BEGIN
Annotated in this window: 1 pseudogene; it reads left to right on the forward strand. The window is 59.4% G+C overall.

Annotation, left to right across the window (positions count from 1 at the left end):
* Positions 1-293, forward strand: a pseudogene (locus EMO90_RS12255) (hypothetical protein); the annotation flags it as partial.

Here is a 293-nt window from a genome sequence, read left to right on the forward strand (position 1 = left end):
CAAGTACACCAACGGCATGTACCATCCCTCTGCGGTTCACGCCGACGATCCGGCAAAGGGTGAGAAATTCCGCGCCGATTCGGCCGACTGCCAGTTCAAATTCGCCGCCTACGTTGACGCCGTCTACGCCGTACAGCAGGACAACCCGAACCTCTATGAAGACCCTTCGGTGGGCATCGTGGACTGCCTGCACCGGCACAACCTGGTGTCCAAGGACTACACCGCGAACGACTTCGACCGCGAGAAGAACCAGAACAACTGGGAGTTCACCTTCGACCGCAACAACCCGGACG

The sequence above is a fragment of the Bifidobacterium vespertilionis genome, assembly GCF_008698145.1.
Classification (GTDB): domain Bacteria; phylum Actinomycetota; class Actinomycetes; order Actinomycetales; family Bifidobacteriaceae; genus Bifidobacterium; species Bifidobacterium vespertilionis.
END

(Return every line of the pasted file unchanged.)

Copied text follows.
Annotated in this window: 1 pseudogene; it reads left to right on the forward strand. The window is 59.4% G+C overall.

Annotation, left to right across the window (positions count from 1 at the left end):
* Positions 1-293, forward strand: a pseudogene (locus EMO90_RS12255) (hypothetical protein); the annotation flags it as partial.

Here is a 293-nt window from a genome sequence, read left to right on the forward strand (position 1 = left end):
CAAGTACACCAACGGCATGTACCATCCCTCTGCGGTTCACGCCGACGATCCGGCAAAGGGTGAGAAATTCCGCGCCGATTCGGCCGACTGCCAGTTCAAATTCGCCGCCTACGTTGACGCCGTCTACGCCGTACAGCAGGACAACCCGAACCTCTATGAAGACCCTTCGGTGGGCATCGTGGACTGCCTGCACCGGCACAACCTGGTGTCCAAGGACTACACCGCGAACGACTTCGACCGCGAGAAGAACCAGAACAACTGGGAGTTCACCTTCGACCGCAACAACCCGGACG

The sequence above is a fragment of the Bifidobacterium vespertilionis genome, assembly GCF_008698145.1.
Classification (GTDB): domain Bacteria; phylum Actinomycetota; class Actinomycetes; order Actinomycetales; family Bifidobacteriaceae; genus Bifidobacterium; species Bifidobacterium vespertilionis.